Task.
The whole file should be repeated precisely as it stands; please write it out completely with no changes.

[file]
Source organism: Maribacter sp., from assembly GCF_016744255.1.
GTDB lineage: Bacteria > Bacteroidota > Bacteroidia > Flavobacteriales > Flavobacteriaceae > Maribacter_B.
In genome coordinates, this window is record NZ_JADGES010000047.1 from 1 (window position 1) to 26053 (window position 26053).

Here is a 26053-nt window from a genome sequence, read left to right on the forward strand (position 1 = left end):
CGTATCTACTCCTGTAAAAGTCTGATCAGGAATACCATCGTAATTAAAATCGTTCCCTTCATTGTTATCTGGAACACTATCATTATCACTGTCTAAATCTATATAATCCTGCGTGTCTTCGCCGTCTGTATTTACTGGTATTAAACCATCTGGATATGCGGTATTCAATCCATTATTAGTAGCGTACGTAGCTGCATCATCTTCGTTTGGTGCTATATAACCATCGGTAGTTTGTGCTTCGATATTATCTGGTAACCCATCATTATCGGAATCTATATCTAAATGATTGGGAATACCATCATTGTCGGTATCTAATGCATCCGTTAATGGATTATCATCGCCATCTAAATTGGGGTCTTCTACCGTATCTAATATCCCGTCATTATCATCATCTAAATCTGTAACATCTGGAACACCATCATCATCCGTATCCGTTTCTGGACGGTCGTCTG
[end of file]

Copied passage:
Source organism: Maribacter sp., from assembly GCF_016744255.1.
GTDB lineage: Bacteria > Bacteroidota > Bacteroidia > Flavobacteriales > Flavobacteriaceae > Maribacter_B.
In genome coordinates, this window is record NZ_JADGES010000047.1 from 1 (window position 1) to 26053 (window position 26053).

Here is a 26053-nt window from a genome sequence, read left to right on the forward strand (position 1 = left end):
CGTATCTACTCCTGTAAAAGTCTGATCAGGAATACCATCGTAATTAAAATCGTTCCCTTCATTGTTATCTGGAACACTATCATTATCACTGTCTAAATCTATATAATCCTGCGTGTCTTCGCCGTCTGTATTTACTGGTATTAAACCATCTGGATATGCGGTATTCAATCCATTATTAGTAGCGTACGTAGCTGCATCATCTTCGTTTGGTGCTATATAACCATCGGTAGTTTGTGCTTCGATATTATCTGGTAACCCATCATTATCGGAATCTATATCTAAATGATTGGGAATACCATCATTGTCGGTATCTAATGCATCCGTTAATGGATTATCATCGCCATCTAAATTGGGGTCTTCTACCGTATCTAATATCCCGTCATTATCATCATCTAAATCTGTAACATCTGGAACACCATCATCATCCGTATCCGTTTCTGGACGGTCGTCTG